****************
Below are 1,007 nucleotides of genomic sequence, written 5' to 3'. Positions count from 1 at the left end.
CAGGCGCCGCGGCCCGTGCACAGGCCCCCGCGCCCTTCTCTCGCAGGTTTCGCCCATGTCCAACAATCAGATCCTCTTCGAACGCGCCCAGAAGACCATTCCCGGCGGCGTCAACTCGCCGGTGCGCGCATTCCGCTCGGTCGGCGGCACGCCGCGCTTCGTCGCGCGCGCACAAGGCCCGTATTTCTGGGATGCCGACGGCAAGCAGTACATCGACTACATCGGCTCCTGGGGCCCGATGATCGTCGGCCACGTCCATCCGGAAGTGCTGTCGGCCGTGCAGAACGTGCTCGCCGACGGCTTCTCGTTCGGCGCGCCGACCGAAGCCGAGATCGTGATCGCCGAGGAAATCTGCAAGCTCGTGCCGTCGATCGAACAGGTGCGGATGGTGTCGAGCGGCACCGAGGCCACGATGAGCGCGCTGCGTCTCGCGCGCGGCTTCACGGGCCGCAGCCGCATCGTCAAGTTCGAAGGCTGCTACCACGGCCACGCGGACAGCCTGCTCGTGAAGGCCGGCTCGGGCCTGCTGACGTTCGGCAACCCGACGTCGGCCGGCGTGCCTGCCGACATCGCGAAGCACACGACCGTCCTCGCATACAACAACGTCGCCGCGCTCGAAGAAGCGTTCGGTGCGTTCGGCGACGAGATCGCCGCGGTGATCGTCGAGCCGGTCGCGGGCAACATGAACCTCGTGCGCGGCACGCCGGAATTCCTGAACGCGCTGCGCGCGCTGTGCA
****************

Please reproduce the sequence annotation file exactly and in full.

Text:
Below are 1,007 nucleotides of genomic sequence, written 5' to 3'. Positions count from 1 at the left end.
CAGGCGCCGCGGCCCGTGCACAGGCCCCCGCGCCCTTCTCTCGCAGGTTTCGCCCATGTCCAACAATCAGATCCTCTTCGAACGCGCCCAGAAGACCATTCCCGGCGGCGTCAACTCGCCGGTGCGCGCATTCCGCTCGGTCGGCGGCACGCCGCGCTTCGTCGCGCGCGCACAAGGCCCGTATTTCTGGGATGCCGACGGCAAGCAGTACATCGACTACATCGGCTCCTGGGGCCCGATGATCGTCGGCCACGTCCATCCGGAAGTGCTGTCGGCCGTGCAGAACGTGCTCGCCGACGGCTTCTCGTTCGGCGCGCCGACCGAAGCCGAGATCGTGATCGCCGAGGAAATCTGCAAGCTCGTGCCGTCGATCGAACAGGTGCGGATGGTGTCGAGCGGCACCGAGGCCACGATGAGCGCGCTGCGTCTCGCGCGCGGCTTCACGGGCCGCAGCCGCATCGTCAAGTTCGAAGGCTGCTACCACGGCCACGCGGACAGCCTGCTCGTGAAGGCCGGCTCGGGCCTGCTGACGTTCGGCAACCCGACGTCGGCCGGCGTGCCTGCCGACATCGCGAAGCACACGACCGTCCTCGCATACAACAACGTCGCCGCGCTCGAAGAAGCGTTCGGTGCGTTCGGCGACGAGATCGCCGCGGTGATCGTCGAGCCGGTCGCGGGCAACATGAACCTCGTGCGCGGCACGCCGGAATTCCTGAACGCGCTGCGCGCGCTGTGCA